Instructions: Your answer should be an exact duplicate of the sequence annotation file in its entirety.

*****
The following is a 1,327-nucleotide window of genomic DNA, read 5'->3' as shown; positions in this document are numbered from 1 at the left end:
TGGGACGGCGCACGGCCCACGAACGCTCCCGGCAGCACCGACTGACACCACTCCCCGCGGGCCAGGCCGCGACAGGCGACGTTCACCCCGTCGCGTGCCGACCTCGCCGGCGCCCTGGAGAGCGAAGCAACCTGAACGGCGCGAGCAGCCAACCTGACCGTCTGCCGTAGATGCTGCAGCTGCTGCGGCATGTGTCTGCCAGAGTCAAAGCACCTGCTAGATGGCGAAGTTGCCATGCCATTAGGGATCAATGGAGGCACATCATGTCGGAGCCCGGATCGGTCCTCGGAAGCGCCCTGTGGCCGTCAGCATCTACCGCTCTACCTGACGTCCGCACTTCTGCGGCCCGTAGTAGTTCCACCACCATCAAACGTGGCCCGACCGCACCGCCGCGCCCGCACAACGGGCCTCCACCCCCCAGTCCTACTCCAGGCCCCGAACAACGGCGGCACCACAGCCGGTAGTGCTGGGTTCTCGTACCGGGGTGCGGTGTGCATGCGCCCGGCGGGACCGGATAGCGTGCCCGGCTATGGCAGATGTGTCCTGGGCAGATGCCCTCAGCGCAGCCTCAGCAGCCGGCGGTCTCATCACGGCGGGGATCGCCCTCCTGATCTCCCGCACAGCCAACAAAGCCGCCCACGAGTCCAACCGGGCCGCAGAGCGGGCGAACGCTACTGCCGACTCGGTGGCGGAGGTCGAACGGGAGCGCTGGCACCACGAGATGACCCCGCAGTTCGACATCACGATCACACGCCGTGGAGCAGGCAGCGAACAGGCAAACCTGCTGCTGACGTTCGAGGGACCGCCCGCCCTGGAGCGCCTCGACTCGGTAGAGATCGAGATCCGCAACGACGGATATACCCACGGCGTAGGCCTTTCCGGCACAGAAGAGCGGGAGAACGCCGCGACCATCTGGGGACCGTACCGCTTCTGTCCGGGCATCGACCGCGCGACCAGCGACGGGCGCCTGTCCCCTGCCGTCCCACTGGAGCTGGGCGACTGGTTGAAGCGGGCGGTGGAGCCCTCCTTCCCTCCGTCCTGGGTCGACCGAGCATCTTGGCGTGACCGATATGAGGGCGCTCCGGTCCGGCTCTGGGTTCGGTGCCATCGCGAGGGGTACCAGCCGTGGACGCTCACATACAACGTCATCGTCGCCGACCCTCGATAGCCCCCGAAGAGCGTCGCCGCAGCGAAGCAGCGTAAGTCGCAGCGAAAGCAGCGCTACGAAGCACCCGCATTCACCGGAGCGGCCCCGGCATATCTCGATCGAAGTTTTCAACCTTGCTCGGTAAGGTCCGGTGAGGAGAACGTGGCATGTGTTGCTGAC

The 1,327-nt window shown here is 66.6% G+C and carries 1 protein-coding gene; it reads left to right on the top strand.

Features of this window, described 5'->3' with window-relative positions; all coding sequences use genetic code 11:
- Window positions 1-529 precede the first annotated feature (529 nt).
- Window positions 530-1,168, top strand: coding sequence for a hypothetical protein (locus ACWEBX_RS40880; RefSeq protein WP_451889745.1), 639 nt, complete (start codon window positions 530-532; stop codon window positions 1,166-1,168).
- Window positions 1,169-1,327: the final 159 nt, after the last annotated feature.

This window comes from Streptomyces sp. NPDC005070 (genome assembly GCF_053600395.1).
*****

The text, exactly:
The following is a 1,327-nucleotide window of genomic DNA, read 5'->3' as shown; positions in this document are numbered from 1 at the left end:
TGGGACGGCGCACGGCCCACGAACGCTCCCGGCAGCACCGACTGACACCACTCCCCGCGGGCCAGGCCGCGACAGGCGACGTTCACCCCGTCGCGTGCCGACCTCGCCGGCGCCCTGGAGAGCGAAGCAACCTGAACGGCGCGAGCAGCCAACCTGACCGTCTGCCGTAGATGCTGCAGCTGCTGCGGCATGTGTCTGCCAGAGTCAAAGCACCTGCTAGATGGCGAAGTTGCCATGCCATTAGGGATCAATGGAGGCACATCATGTCGGAGCCCGGATCGGTCCTCGGAAGCGCCCTGTGGCCGTCAGCATCTACCGCTCTACCTGACGTCCGCACTTCTGCGGCCCGTAGTAGTTCCACCACCATCAAACGTGGCCCGACCGCACCGCCGCGCCCGCACAACGGGCCTCCACCCCCCAGTCCTACTCCAGGCCCCGAACAACGGCGGCACCACAGCCGGTAGTGCTGGGTTCTCGTACCGGGGTGCGGTGTGCATGCGCCCGGCGGGACCGGATAGCGTGCCCGGCTATGGCAGATGTGTCCTGGGCAGATGCCCTCAGCGCAGCCTCAGCAGCCGGCGGTCTCATCACGGCGGGGATCGCCCTCCTGATCTCCCGCACAGCCAACAAAGCCGCCCACGAGTCCAACCGGGCCGCAGAGCGGGCGAACGCTACTGCCGACTCGGTGGCGGAGGTCGAACGGGAGCGCTGGCACCACGAGATGACCCCGCAGTTCGACATCACGATCACACGCCGTGGAGCAGGCAGCGAACAGGCAAACCTGCTGCTGACGTTCGAGGGACCGCCCGCCCTGGAGCGCCTCGACTCGGTAGAGATCGAGATCCGCAACGACGGATATACCCACGGCGTAGGCCTTTCCGGCACAGAAGAGCGGGAGAACGCCGCGACCATCTGGGGACCGTACCGCTTCTGTCCGGGCATCGACCGCGCGACCAGCGACGGGCGCCTGTCCCCTGCCGTCCCACTGGAGCTGGGCGACTGGTTGAAGCGGGCGGTGGAGCCCTCCTTCCCTCCGTCCTGGGTCGACCGAGCATCTTGGCGTGACCGATATGAGGGCGCTCCGGTCCGGCTCTGGGTTCGGTGCCATCGCGAGGGGTACCAGCCGTGGACGCTCACATACAACGTCATCGTCGCCGACCCTCGATAGCCCCCGAAGAGCGTCGCCGCAGCGAAGCAGCGTAAGTCGCAGCGAAAGCAGCGCTACGAAGCACCCGCATTCACCGGAGCGGCCCCGGCATATCTCGATCGAAGTTTTCAACCTTGCTCGGTAAGGTCCGGTGAGGAGAACGTGGCATGTGTTGCTGAC

The 1,327-nt window shown here is 66.6% G+C and carries 1 protein-coding gene; it reads left to right on the top strand.

Features of this window, described 5'->3' with window-relative positions; all coding sequences use genetic code 11:
- Window positions 1-529 precede the first annotated feature (529 nt).
- Window positions 530-1,168, top strand: coding sequence for a hypothetical protein (locus ACWEBX_RS40880; RefSeq protein WP_451889745.1), 639 nt, complete (start codon window positions 530-532; stop codon window positions 1,166-1,168).
- Window positions 1,169-1,327: the final 159 nt, after the last annotated feature.

This window comes from Streptomyces sp. NPDC005070 (genome assembly GCF_053600395.1).